Clearly he's such a good hitter that he's sending a message by hitting the area code of St. Louis -- no more, no less. If he slugs .636 we'll know he's really rubbing it in.
    Is it just me or do the Brewers seem to be one of the most under rated organizations in baseball? They constantly sign players you never heard of before who are very good....Shaw for one example. I mean, where did they get all this pitching talent? They are the most patient team regarding free agency I've ever seen. Sadly, they seem light years ahead of the Cards in talent and front office thinking.
    Agreed. They are savvy. They are patient. And they have a great manager who is creative in his use and clearly has the faith and confidence of the clubhouse to allow for him to make some moves or do some things that they just believe in. Stearns, who once wanted to be a sportswriter (imagine that!), is widely regarded as one of the cleverest GMs out there, and he has the benefit of being able to wait for the move they feel is right, not the one that maybe pressure and expectations demands right now.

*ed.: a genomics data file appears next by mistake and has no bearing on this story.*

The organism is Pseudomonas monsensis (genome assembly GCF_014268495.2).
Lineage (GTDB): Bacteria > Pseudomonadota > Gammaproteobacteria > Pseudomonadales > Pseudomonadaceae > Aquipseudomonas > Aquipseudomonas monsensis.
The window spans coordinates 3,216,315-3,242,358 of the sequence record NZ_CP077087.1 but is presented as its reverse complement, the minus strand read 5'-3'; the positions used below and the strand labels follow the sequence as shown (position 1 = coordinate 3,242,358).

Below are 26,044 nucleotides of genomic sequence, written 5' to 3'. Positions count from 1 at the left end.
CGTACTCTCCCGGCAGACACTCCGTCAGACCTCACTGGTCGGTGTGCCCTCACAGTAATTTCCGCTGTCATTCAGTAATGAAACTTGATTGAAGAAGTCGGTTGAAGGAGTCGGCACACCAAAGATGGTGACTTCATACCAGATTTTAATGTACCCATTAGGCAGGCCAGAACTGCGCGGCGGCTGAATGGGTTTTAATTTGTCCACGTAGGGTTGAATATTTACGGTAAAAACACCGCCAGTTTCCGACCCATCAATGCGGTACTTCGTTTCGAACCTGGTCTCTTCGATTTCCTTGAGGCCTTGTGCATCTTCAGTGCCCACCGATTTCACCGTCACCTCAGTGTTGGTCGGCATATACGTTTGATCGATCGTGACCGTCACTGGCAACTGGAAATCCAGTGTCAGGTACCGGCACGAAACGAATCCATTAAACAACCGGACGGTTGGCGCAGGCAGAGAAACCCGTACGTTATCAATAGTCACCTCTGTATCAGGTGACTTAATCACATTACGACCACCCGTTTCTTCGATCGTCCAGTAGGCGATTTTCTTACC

• Wouldn't it make sense for MLB to spend a little money and add a 5th member to umpire crews to rotate to the booth to help w obvious calls like the two blown late inning ones that most likely changed the outcomes of the games and could even help on all other calls now not reviewed like the Cardinal call w Williams getting hit in foul territory but being called out?
    Yes. I've been calling for this and writing about this and advocating for this and talking to officials about this for ... what ... more than 10 years now: 

    Replay? Robots? A hybrid solution to avoid Joycean calls